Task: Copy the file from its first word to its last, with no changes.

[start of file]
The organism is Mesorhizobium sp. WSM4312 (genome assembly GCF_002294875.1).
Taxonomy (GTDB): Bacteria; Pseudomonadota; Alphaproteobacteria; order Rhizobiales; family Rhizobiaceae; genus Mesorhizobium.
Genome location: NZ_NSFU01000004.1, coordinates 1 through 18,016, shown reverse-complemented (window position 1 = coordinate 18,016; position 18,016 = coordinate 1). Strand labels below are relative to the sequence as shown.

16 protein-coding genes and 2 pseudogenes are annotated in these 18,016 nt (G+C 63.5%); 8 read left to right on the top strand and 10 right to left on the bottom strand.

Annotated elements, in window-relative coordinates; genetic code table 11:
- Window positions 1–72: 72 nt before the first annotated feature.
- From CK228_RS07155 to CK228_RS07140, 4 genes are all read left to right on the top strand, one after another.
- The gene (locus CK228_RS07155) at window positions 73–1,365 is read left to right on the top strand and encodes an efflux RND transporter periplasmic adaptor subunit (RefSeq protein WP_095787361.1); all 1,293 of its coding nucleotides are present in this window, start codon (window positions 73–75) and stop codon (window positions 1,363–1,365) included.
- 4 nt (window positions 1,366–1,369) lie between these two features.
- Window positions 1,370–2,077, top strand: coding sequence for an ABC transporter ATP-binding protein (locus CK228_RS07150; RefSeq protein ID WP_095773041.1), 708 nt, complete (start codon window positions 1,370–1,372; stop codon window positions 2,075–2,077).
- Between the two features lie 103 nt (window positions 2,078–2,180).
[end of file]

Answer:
The organism is Mesorhizobium sp. WSM4312 (genome assembly GCF_002294875.1).
Taxonomy (GTDB): Bacteria; Pseudomonadota; Alphaproteobacteria; order Rhizobiales; family Rhizobiaceae; genus Mesorhizobium.
Genome location: NZ_NSFU01000004.1, coordinates 1 through 18,016, shown reverse-complemented (window position 1 = coordinate 18,016; position 18,016 = coordinate 1). Strand labels below are relative to the sequence as shown.

16 protein-coding genes and 2 pseudogenes are annotated in these 18,016 nt (G+C 63.5%); 8 read left to right on the top strand and 10 right to left on the bottom strand.

Annotated elements, in window-relative coordinates; genetic code table 11:
- Window positions 1–72: 72 nt before the first annotated feature.
- From CK228_RS07155 to CK228_RS07140, 4 genes are all read left to right on the top strand, one after another.
- The gene (locus CK228_RS07155) at window positions 73–1,365 is read left to right on the top strand and encodes an efflux RND transporter periplasmic adaptor subunit (RefSeq protein WP_095787361.1); all 1,293 of its coding nucleotides are present in this window, start codon (window positions 73–75) and stop codon (window positions 1,363–1,365) included.
- 4 nt (window positions 1,366–1,369) lie between these two features.
- Window positions 1,370–2,077, top strand: coding sequence for an ABC transporter ATP-binding protein (locus CK228_RS07150; RefSeq protein ID WP_095773041.1), 708 nt, complete (start codon window positions 1,370–1,372; stop codon window positions 2,075–2,077).
- Between the two features lie 103 nt (window positions 2,078–2,180).